17934503 Impoverished and exiled to the French countryside after the overthrow of the English Crown, Frances Stuart survives merely by her blood-relation to the Stuart Royals. But in 1660, the Restoration of Stuart Monarchy in England returns her family to favor. Frances discards threadbare gowns and springs to gilded Fontainebleau Palace, where she soon catches King Louis XIV’s eye. But Frances is no ordinary court beauty, she has Stuart secrets to keep and people to protect. The king turns vengeful when she rejects his offer to become his Official Mistress. He banishes her to England with orders to seduce King Charles II and stop a war.

Armed in pearls and silk, Frances maneuvers through the political turbulence of Whitehall Palace, but still can’t afford to stir a scandal. Her tactic to inspire King Charles to greatness captivates him. He believes her love can make him an honest man and even chooses Frances to pose as Britannia for England’s coins. Frances survives the Great Fire, the Great Plague, and the debauchery of the Restoration Court, yet loses her heart to the very king she must control. Until she is forced to choose between love or war.

On the eve of England’s Glorious Revolution, James II forces Frances to decide whether to remain loyal to her Stuart heritage or, like England, make her stand for Liberty. Her portrait as Britannia is minted on every copper coin. There she remains for generations, an enduring symbol of Britain’s independent spirit and her own struggle for freedom.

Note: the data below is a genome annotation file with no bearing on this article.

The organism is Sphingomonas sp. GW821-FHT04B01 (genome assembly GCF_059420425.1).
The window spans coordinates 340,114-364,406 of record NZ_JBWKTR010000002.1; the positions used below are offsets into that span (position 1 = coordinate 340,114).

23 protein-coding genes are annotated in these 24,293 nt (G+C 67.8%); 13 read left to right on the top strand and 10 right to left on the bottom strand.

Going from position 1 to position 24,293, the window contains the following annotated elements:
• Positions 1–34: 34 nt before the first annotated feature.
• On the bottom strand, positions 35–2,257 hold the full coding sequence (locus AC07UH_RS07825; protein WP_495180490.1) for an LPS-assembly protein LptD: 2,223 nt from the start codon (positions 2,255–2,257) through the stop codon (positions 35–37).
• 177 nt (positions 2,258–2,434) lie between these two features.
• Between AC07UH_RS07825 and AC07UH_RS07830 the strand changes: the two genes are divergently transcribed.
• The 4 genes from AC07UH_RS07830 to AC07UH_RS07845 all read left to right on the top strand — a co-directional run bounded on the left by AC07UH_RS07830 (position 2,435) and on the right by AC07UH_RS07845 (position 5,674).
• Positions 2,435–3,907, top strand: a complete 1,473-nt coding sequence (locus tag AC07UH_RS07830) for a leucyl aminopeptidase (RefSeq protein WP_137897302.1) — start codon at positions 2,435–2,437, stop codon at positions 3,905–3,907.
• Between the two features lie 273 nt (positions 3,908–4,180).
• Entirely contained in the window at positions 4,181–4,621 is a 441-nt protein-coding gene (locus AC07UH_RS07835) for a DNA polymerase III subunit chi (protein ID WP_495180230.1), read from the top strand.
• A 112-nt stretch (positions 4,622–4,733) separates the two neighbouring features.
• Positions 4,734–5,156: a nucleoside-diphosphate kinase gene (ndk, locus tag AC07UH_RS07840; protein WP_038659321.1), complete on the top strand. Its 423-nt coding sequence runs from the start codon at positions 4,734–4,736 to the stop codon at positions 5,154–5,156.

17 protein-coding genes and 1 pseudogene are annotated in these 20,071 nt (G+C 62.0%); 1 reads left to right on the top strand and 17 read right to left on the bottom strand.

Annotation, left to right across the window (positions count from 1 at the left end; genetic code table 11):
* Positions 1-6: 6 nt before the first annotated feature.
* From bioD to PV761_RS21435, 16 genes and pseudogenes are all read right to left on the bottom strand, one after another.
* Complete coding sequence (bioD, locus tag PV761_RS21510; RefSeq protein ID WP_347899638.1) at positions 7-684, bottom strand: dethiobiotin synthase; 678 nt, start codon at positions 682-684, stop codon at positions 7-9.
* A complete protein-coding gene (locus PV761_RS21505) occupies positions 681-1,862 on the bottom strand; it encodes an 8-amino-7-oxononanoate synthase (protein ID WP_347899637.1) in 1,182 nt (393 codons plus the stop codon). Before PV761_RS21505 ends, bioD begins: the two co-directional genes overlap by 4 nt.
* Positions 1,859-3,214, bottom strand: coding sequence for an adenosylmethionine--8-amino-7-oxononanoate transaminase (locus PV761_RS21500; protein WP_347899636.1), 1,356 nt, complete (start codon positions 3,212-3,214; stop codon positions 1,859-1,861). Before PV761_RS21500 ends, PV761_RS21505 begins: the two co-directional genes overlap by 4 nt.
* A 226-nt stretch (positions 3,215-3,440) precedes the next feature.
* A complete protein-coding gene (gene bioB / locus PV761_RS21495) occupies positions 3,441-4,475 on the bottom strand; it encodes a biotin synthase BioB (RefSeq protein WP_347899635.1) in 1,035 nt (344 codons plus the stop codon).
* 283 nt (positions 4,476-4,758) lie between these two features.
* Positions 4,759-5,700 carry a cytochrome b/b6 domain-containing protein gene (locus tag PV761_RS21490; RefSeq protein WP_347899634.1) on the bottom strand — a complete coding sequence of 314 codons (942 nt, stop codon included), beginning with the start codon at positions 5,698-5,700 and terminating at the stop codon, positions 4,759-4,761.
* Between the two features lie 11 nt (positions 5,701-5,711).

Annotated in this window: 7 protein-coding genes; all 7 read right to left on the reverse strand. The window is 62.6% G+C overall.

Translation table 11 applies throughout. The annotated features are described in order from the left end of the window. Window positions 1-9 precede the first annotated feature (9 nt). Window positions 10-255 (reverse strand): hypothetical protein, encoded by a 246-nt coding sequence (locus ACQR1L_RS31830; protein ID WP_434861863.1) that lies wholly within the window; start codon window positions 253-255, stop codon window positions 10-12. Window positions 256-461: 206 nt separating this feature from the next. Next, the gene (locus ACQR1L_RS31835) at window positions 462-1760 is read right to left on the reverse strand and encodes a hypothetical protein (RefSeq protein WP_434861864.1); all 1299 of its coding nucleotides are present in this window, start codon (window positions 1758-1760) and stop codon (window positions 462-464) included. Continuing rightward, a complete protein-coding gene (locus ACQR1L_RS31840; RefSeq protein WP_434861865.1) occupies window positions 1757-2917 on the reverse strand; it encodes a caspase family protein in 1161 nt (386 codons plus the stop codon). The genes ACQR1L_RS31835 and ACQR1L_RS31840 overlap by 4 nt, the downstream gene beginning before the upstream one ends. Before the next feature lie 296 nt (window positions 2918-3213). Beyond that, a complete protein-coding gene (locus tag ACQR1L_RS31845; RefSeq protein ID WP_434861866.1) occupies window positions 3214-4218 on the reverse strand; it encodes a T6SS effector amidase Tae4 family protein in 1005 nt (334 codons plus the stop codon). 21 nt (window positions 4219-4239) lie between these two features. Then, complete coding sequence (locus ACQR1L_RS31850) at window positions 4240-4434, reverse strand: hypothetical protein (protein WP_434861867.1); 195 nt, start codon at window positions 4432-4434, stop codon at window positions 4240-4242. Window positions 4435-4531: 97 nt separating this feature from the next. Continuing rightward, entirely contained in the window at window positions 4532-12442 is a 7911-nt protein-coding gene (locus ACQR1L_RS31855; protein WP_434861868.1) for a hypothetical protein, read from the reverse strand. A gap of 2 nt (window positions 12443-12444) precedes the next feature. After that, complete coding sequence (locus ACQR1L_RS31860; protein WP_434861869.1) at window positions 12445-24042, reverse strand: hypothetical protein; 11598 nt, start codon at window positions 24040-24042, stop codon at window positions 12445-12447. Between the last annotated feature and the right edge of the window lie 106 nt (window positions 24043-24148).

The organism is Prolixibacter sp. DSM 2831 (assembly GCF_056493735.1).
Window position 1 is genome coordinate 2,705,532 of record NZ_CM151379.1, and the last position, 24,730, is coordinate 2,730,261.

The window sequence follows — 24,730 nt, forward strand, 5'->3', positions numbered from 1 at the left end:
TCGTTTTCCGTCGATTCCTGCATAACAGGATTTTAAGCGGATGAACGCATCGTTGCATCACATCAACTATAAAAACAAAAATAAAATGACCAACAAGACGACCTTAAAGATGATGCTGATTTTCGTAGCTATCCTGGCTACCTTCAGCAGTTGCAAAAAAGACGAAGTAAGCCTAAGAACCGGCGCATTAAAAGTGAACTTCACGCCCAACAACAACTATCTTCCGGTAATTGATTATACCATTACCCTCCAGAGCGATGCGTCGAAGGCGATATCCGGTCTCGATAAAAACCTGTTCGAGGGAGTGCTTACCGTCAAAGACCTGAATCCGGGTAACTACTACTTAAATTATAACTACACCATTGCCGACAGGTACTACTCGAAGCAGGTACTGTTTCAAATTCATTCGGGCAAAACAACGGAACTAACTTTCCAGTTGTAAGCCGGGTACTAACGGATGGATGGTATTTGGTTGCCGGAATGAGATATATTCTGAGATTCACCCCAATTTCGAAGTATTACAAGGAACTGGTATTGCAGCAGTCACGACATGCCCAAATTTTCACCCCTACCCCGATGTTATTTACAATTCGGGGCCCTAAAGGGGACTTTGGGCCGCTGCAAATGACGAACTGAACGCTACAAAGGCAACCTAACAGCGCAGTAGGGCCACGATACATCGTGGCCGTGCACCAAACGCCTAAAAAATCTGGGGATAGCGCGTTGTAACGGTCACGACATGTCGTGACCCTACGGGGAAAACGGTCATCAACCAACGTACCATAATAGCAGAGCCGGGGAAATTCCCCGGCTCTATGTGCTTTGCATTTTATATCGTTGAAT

And lastly a book about yet a different mistress, Mistress of the Sun by Sandra Gulland. This one is my least favorite out of the group, but a decent read for those interested in Louis’s Mistress Louise La Vallière.  An interesting fact about Louise is she lost her position as official mistress to one of her friends. She stayed at court in hopes of regaining her position until she finally left for a convent. Originally she stole the king’s attention away from his sister-in-law. The stallion thread was a little odd for my tastes, but I enjoyed the peek into Louise’s reign as mistress.

Set against the magnificent decadence of the seventeenth-century French court, Mistress of the Sun begins when the eccentric young Louise falls in love with a wild white stallion


and uses ancient dark magic to tame him. This one desperate action of her youth shadows her throughout her life, changing it in ways she could never imagine.
Unmarriageable, and too poor to join a convent, Louise enters the court of the Sun King as a maid of honor, where the King is captivated by her athleticism and her striking grace. As their love unfolds, Louise bears Louis four children, is made a duchess, and reigns unrivaled as his official mistress until dangerous intrigue threatens her position at court, her place in Louis’s heart, and even her life. Louise must decide where she can best find the peace and fulfillment her souls has longed for, and which she has traveled so far to find.
A riveting love story with a captivating mystery at its heart, Mistress of the Sun resurrects a fascinating female figure from the shadows of history and illuminates both the power of true and perfect love and the rash actions we take to capture and tame it.